Of all the picture books I have read with my guys over the years, An Egg is Quiet is quite possibly the most engaging to me as an adult. It is a beautiful work in nature studies. Written with a palpable sense of awe over the natural world, the illustrations are breathtaking, rivaling any naturalist’s notebooks. Birds, fish, amphibians, crustaceans and insects are represented within the colorful pages. First we meet them as eggs.
Later, we learn how colorful, clever and giving these eggs really are. Nature is created so intricately, which leads us to the conclusion that nothing is insignificant. Through three-year-old G’s eyes, it is all beautiful and funny and wonderful.
Finally, we are able to meet the active, noisy by-products of these quiet eggs. The colors are striking, and there are never-ending possibilities of games G and I can play directly from the pages: Name the creature- birds, fish, or insects, sight words, I spy, animal habitats, shapes, colors and textures.
Today, however, we take our inspiration from the page below.
With that short description, our activity with the book is obvious – we are making our own hummingbird’s nest. I stared at the illustration, knowing a hummingbird typically uses cotton fluff or spider webs, and shredded wheat with melted marshmallows instantly came to mind.
Here’s a rough approximation of our recipe. (I am not good at measuring while cooking. I tend simply to eye-ball it.)
EDIBLE BIRD’S “NEST” (makes about 3-4 tiny “nests”)
1 C shredded wheat, coarsely crushed
2-2 1/2 C marshmallows
2 T butter
Melt the last two ingredients on medium-low heat until sticky.
Remove from heat and stir in shredded wheat. Let sit for a moment before forming into “nests.” We found that if we spray our hands lightly with cooking spray, the mixture was much easier to manipulate, and didn’t simply stick to our fingers.
Definitely do not forget to add your jelly beans for the tiny eggs.
And maybe a bird.
You may wish to click here to watch a stunning video of a mother hummingbird slowly building her nest. You will be mesmerized.
Live in each season as it passes; breathe the air, drink the drink, taste the fruit, and resign yourself to the influence of each.
-Henry David Thoreau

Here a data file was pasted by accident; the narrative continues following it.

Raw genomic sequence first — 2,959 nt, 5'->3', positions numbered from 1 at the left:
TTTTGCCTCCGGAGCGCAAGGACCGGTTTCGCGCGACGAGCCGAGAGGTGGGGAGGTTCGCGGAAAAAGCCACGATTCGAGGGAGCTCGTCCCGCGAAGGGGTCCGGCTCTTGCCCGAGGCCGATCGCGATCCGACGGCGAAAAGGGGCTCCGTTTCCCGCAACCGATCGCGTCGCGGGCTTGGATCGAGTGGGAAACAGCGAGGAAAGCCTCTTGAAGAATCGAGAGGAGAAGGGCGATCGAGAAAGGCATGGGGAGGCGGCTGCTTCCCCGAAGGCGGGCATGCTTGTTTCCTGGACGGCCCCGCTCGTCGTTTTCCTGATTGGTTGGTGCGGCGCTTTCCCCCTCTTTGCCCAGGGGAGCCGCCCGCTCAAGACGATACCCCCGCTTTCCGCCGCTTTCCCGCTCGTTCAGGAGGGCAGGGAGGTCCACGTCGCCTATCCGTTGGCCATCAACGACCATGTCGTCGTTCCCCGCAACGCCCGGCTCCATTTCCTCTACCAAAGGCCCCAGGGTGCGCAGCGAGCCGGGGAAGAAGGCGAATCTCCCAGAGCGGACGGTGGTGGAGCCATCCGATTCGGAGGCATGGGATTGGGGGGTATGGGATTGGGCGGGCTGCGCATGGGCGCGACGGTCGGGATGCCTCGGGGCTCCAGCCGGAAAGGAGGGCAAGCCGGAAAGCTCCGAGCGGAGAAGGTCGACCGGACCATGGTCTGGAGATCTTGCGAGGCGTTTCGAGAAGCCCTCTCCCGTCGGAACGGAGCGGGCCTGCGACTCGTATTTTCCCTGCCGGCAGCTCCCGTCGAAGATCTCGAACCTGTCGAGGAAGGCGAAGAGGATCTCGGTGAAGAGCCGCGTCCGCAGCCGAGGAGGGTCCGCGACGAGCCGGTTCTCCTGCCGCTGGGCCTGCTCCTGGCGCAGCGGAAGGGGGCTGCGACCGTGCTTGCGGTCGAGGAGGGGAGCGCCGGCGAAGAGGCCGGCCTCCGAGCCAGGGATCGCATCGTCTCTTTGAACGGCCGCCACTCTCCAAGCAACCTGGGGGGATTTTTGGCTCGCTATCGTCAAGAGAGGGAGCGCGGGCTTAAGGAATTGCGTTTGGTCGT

If I may take this quote horribly from its context, I enjoy its apparent sound, severed though it may be from its original body. Our family lives in a part of the world which truly experiences the variety of seasons. While we struggle at this time of year not to complain and bemoan being shut up indoors, or shoveling the driveway yet again, I am inspired by God’s creativity and regularity in fulfilling his promises of creation.
The day is yours, and yours also the night;
you established the sun and moon.
It was you who set all the boundaries of the earth;
you made both summer and winter.
We may be covered in snow and ice, yet the daffodil and crocus are indeed slowly rousing themselves from an exceedingly long winter’s slumber. They may not be visible here in the Midwest, yet we have the promise of their existence. Their return is imminent. By faith and hope I look forward to a dot of yellow appearing in between the browns and greys. Even now I smile as I notice the buds swelling, coloring the trees out front. Sandhill cranes have been spotted. The robins have returned, not in full numbers, but occasionally they sing their sweet songs in the mornings.
G has been wanting to step outside a bit more. I ache for the day – may it be soon- when we can walk through the wooded trails, seeking out newly migrated birds, shoots and buds about the trees. The boys are ready to mount their bicycles and taste a bit of pre-teen freedom.
While we praise the Creator for all his handiwork, we are particularly mindful at this time of changing seasons, transformative times. Good and Holy One, may you renew my heart as the rest of the world awakens from its dormant, frozen state.
And so, here are a few preschool books on the wonders of the changing seasons which G and I would like to share with you. All four of these gems are beautiful in their brevity, as well as inviting illustrations. There is so much to draw readers in on each page that G and I can write our own stories through our discussion of the pictures.
First Comes Spring by Anne Rockwell moves the reader through each season with Bear Child. The same neighborhood scene is displayed for each season and the same question is posed, “What is everyone doing?” G loves to name everyone’s activities. “They are jumping in puddles/camping/ picking pumpkins/sledding.”
Circle of Seasons by Gerda Muller is a gorgeous book with a nostalgic feel. The illustrations have an endearing 1940s flavor, although the book was originally printed in the Netherlands in the mid 1990s. The text is simple, focusing on the cyclical nature of seasons. G and I drew circles in the air to show how spring always comes back around. The children’s expressions as they laugh, play and learn make you want to join right in.
City Dog, Country Frog is a story told by Mo Willems and with watercolor illustrations by Jon J. Muth. These are among two of my favorites creating children’s books today, but usually with very different styles. Here we have a sweet story of friendship wrapped in the context of the changing seasons. There is a bit of a surprise ending that could help initiate some gentle discussions with your preschooler.
Finally, Carry Me! by Rosemary Wells is a lovely, shimmery bedtime read. Written in sections, the author encourages parents to carry, talk and sing to their children throughout the seasons of the year. This book has quite organically become part of our family vocabulary. Once I wrap G up in his towel after bath time, he invariably asks, “Carry me.” As we dance down the hall to his bedroom we sing together, “Carry me over the river. Carry me under the sea. Twirl me away in the evening air. Fall asleep with me in your chair.” Sweet memories regardless of the season.
Live in each season as it passes; breathe the air…..
Spring, we eagerly await your return. We already love your every leaf. May we be compared to a
“tree planted by streams of water, which yields its fruit in season and whose leaf does not wither – whatever they do prospers.” Psalm 1:3